A fish market is great – young kids are simultaneously freaked-out and fascinated by the range of ugly, unusual and smelly produce on sale and and great that they know fish doesn’t start out as a square, white thing on a plate. The landing of the catch and the immediate early morning auction at the port in Cambrils was great for an early morning wander for my husband and two small boys in Spain – and great for my lie-in too. Other times, we have taken turns to take the kids out for an early stroll and juice/coffee to allow one of us to take a rest – my husband met a fellow wandering parent early one morning in Nerja in Spain and he had his coffee with her and her son, talking about the joys and challenges of travelling with toddlers.

Once upon a time, we drove from Dublin to Portugal with a three-month-old, a three-year-old and a five-year-old, with ferry crossing, France and Spain all covered within one week. Most people look at us with horror when we mention it but it worked really well. Long drives work fine with portable DVD players if you suspend your “good parent” goals when you have to... you can make it up later by hearing their excitement as they cross a border to a new country (even if it’s just another toll booth and they can’t tell the difference). Travelling with young children is worth it.

Travelling with toddlers: hints and tips:

- check out all accommodation options – self-catering can be great for cooking but small hotels will often give you access to basic reheating equipment if they know you are travelling with small kids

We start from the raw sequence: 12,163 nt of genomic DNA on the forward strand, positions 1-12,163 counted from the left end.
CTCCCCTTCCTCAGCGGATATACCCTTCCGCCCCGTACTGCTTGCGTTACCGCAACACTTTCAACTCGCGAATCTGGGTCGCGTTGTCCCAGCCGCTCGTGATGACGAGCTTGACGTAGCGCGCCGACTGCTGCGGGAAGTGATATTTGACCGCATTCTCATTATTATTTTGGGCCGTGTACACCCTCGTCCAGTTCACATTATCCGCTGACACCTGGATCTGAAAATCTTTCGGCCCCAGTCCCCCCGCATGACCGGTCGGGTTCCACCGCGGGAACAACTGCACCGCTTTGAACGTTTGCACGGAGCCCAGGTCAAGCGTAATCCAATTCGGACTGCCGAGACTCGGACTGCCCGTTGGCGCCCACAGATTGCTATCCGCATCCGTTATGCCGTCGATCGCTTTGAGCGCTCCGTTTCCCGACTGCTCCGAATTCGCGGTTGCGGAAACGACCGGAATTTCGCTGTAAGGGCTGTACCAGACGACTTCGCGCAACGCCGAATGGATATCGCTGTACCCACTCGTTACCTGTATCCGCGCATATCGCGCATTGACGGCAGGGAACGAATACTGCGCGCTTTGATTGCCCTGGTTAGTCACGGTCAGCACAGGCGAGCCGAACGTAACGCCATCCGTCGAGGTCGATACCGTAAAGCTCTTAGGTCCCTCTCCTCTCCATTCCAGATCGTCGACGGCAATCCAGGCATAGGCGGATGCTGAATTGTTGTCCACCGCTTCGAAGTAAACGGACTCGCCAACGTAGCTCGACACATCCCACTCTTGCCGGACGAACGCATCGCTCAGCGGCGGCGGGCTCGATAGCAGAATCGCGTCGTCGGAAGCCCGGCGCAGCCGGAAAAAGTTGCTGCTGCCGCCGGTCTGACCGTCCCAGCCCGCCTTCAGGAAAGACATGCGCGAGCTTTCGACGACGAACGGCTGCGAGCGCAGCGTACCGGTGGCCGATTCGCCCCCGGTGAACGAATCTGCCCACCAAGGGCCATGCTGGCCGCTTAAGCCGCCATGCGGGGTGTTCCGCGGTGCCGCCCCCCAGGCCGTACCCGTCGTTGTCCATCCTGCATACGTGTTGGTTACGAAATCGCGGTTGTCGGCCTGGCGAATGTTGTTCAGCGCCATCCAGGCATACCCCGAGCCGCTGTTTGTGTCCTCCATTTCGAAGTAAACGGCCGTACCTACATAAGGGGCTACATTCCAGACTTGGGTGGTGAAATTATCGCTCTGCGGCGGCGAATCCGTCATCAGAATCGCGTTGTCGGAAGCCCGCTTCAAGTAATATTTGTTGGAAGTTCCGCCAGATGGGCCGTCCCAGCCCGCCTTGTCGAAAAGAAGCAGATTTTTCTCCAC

- you probably need less equipment than you think – a buggy might be indispensable but most accommodation can easily provide a cot on request – and even if you get stuck, it’s probably cheaper to buy a travel cot if you have to and leave it behind, than paying the luggage charges out and back on your flight

- eating outside in a pedestrian square in a city is great for young kids – they can run around safely chasing pigeons and letting off steam while waiting for food

- try giving your little kids a choice . For example, taking them to a local shop to pick out a simple colouring book or small toy gives them a little bit of ownership and hopefully some relaxed meals out

- suspend some rules just for the holidays. If they are having trouble choosing an ice-cream flavour, let them have two scoops, “just because we’re on holidays”; if they aren’t normally allowed fizzy drinks, maybe relax the rule “just because we’re on holidays” – you can all be good for the rest of the year!

Next week: Travelling with small children and pre-teens